Hydrogen Bake-Out (dehydrogenation)

Hydrogen bake-out is a common industry practice used to drive hydrogen out of the steel. This is especially important for weldments as trapped hydrogen can cause brittle fracture. The process involves heating the steel to roughly 600℉ (316℃) and soaking for a certain period of time (depending on the size of the component and thickness of material). Soaking steels at higher bake-out temperatures ensures that a sufficient amount of hydrogen has been removed before repairs can be made. The limitation to this technique is determining the amount of time the steel needs to be soaked. A general rule of thumb is one hour per inch of material thickness.

Post Weld Heat Treatment (PWHT)

PWHT is usually performed shortly after welding to reduce residual stresses and control the temperature fluctuation between welding and operating conditions.

Inspection & Monitoring

Inspection The most useful and cost-effective inspection methods used to identify hydrogen embrittlement cracking are magnetic particle testing (MPT) and ultrasonic testing (UT). MPT is particularly useful for identifying surface cracks. UT techniques can also accurately locate crack on the surface or sub-surface of the component.

Monitoring Hydrogen flux monitors resolves the hydrogen bake-out issue of uncertainty about the amount of time a steel needs to be soaked. These monitors are used during hydrogen bake-out to determine when the hydrogen flux rate through the steel drops below or rises above a certain threshold. Above this threshold, hydrogen bake-out is initiated and continues until the hydrogen flux rate drops below the threshold. These monitors determine when bake-outs can be shortened or extended.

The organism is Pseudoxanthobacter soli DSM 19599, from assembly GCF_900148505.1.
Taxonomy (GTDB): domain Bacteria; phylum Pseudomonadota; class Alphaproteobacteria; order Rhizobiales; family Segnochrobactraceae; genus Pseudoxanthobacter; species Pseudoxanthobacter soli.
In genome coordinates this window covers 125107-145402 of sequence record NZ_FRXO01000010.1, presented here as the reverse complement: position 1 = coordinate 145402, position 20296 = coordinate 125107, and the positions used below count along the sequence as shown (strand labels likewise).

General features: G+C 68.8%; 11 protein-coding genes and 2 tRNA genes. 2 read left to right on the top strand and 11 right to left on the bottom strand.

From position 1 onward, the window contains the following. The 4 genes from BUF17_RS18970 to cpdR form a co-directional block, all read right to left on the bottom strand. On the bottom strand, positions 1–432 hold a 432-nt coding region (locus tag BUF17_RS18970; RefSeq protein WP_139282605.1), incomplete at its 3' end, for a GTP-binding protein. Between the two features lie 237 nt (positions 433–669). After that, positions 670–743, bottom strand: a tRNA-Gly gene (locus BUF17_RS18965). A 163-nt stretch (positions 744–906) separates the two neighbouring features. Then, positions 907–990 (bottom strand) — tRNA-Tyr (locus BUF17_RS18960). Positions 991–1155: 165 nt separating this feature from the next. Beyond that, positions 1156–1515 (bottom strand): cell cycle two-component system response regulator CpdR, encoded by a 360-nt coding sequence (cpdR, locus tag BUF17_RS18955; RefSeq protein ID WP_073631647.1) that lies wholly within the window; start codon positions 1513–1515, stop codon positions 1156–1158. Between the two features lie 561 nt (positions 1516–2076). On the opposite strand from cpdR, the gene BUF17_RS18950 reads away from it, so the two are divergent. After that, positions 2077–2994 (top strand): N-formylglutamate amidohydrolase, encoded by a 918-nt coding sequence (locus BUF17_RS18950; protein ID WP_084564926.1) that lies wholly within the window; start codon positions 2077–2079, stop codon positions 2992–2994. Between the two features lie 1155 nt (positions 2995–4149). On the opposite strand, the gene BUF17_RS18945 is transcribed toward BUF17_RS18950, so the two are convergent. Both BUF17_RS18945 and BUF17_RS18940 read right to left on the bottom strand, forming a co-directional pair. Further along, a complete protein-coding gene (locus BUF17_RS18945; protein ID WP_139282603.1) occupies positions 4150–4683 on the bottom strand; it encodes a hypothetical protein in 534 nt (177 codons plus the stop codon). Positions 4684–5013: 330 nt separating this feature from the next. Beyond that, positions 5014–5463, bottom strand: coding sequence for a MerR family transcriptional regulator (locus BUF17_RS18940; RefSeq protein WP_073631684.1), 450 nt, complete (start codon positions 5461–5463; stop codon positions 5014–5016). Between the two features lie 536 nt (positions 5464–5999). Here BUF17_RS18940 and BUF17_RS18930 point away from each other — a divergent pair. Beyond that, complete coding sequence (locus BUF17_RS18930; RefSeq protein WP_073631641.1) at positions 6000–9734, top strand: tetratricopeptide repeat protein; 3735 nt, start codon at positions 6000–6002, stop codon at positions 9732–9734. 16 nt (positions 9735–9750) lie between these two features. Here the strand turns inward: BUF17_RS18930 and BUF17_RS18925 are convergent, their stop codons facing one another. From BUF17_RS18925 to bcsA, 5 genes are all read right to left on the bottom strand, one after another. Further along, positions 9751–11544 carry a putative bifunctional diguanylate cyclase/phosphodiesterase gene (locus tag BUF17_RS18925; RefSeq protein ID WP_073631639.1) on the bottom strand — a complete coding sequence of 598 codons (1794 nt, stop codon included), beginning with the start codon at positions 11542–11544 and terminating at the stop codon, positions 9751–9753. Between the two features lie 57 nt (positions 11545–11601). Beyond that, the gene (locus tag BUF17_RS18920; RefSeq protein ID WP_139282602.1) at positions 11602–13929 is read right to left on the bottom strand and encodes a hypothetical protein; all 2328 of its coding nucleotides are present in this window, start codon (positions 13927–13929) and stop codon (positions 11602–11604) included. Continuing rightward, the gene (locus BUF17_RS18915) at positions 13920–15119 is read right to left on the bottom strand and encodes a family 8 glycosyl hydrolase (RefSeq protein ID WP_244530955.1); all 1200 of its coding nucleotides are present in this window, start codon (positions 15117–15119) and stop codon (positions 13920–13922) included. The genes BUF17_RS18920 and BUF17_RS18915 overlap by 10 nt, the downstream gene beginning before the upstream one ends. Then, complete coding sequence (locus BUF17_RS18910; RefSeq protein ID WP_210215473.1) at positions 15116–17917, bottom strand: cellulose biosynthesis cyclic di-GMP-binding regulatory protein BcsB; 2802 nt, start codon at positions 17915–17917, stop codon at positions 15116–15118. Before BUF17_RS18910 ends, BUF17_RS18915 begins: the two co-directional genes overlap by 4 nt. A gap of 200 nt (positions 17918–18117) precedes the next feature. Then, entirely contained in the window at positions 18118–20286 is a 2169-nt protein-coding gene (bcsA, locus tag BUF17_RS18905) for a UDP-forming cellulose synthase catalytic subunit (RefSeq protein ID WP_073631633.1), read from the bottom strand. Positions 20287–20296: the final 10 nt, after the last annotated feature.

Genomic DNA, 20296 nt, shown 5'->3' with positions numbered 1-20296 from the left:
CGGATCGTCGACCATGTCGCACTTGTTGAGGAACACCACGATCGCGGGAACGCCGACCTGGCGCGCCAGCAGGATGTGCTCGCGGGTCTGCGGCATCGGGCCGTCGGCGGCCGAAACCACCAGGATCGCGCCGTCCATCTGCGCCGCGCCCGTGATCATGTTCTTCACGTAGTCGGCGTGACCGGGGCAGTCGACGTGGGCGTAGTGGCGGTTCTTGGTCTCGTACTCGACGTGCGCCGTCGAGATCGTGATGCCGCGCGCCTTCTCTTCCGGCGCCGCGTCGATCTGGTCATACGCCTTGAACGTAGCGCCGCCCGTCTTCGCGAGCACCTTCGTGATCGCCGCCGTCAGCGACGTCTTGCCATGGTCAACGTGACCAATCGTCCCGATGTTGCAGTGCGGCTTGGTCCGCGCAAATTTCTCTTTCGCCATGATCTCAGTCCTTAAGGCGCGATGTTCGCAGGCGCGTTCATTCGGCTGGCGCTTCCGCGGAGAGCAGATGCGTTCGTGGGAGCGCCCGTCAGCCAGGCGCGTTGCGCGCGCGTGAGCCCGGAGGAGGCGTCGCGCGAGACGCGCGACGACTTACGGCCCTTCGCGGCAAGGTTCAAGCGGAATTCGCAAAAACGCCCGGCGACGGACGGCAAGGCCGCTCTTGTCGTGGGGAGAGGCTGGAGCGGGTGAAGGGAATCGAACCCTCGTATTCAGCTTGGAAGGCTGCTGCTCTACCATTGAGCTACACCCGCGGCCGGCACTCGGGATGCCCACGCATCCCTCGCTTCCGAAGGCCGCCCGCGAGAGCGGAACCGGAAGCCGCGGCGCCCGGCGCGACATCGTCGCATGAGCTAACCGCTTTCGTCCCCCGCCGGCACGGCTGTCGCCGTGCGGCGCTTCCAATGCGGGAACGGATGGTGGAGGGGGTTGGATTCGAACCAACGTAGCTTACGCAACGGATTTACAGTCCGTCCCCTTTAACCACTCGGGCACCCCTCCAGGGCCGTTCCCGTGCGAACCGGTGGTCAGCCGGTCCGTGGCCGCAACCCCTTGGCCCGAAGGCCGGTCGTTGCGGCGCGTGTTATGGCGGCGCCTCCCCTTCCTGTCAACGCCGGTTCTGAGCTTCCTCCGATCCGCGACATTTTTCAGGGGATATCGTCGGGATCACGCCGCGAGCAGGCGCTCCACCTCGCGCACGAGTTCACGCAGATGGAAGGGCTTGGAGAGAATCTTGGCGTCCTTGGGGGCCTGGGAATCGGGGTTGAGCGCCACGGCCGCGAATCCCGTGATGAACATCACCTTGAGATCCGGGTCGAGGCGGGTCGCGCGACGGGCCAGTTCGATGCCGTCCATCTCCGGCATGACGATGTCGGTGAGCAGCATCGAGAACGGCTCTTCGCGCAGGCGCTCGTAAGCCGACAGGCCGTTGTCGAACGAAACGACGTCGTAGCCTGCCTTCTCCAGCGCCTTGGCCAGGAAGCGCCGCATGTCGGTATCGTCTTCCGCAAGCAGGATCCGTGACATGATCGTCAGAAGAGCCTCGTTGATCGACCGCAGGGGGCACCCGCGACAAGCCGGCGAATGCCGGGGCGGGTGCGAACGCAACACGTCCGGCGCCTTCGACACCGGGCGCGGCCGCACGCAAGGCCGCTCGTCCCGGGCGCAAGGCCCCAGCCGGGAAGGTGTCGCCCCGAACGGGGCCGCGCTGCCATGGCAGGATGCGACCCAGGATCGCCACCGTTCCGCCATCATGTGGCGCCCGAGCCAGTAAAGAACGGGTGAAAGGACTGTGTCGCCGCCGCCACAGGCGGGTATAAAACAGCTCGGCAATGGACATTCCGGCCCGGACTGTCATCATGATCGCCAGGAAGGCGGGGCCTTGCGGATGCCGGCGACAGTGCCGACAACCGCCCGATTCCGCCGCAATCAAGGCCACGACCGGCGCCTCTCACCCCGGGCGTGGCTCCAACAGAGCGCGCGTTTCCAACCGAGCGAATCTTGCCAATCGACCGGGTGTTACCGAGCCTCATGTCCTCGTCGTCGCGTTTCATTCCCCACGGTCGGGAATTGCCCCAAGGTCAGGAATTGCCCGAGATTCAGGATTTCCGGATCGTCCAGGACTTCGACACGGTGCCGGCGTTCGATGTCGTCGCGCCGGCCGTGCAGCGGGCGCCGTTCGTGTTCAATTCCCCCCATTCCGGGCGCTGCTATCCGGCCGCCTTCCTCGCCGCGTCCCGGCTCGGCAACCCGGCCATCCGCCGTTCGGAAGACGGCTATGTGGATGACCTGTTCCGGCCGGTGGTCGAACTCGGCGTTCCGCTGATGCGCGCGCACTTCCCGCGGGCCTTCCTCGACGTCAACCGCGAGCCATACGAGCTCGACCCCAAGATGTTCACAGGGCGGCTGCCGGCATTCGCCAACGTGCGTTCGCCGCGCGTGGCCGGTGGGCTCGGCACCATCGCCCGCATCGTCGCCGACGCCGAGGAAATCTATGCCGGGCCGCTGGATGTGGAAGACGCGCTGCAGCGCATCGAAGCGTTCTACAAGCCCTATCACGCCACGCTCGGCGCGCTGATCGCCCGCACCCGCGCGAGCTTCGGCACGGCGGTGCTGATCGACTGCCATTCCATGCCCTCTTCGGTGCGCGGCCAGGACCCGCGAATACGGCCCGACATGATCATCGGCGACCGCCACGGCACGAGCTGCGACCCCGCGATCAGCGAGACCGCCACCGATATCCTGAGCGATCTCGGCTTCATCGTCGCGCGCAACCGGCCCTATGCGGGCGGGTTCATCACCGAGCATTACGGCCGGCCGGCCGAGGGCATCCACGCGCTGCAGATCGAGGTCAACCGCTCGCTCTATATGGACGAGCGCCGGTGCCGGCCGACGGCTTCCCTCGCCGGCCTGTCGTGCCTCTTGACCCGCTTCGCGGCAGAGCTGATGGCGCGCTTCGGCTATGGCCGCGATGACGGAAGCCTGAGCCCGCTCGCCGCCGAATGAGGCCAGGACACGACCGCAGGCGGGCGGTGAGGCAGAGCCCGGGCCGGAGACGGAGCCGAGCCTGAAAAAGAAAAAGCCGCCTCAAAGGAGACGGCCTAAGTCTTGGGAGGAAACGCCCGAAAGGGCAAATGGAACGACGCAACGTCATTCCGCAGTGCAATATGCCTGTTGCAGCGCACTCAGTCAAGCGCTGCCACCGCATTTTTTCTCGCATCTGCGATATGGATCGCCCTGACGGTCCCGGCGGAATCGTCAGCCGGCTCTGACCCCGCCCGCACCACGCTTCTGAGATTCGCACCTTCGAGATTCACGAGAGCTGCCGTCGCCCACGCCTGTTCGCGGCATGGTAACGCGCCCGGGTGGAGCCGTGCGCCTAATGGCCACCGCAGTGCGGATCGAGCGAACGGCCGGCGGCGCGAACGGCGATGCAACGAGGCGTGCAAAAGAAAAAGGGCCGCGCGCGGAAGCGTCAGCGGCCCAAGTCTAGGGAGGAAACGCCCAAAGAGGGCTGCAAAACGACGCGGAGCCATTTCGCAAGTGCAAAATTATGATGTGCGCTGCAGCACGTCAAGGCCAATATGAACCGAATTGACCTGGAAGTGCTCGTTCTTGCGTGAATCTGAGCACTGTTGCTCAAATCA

Relevant Codes and Standards

API RP 571Damage Mechanisms Affecting Fixed Equipment in the Refining Industry

 

Related Topics

Amine Cracking Ammonia Stress Corrosion Cracking Blistering Brittle Fracture Carburization Caustic Cracking Cavitation Chloride Stress Corrosion Cracking Cooling Water Corrosion Corrosion Fatigue Corrosion Under Insulation (CUI) Cracking Decarburization Embrittlement Erosion Corrosion Fatigue (Material) Graphitization High Temperature Hydrogen Attack (HTHA) Hydrochloric Acid Corrosion Hydrofluoric Acid (HFA) Corrosion Hydrogen Assisted Cracking Hydrogen Induced Cracking (HIC) Hydrogen Stress Cracking Hydrogen Sulfide (H2S) Corrosion Microbiologically Induced Corrosion (MIC) Naphthenic Acid Corrosion (NAC) Phosphoric Acid Corrosion Polythionic Acid Stress Corrosion Cracking (PASCC) Spheroidization Stress Assisted Corrosion Stress Corrosion Cracking (SCC) Stress-oriented Hydrogen Induced Cracking (SOHIC) Sulfidation Corrosion Sulfuric Acid Corrosion Temper Embrittlement Thermal Fatigue Vibration Fatigue Wet H2S Cracking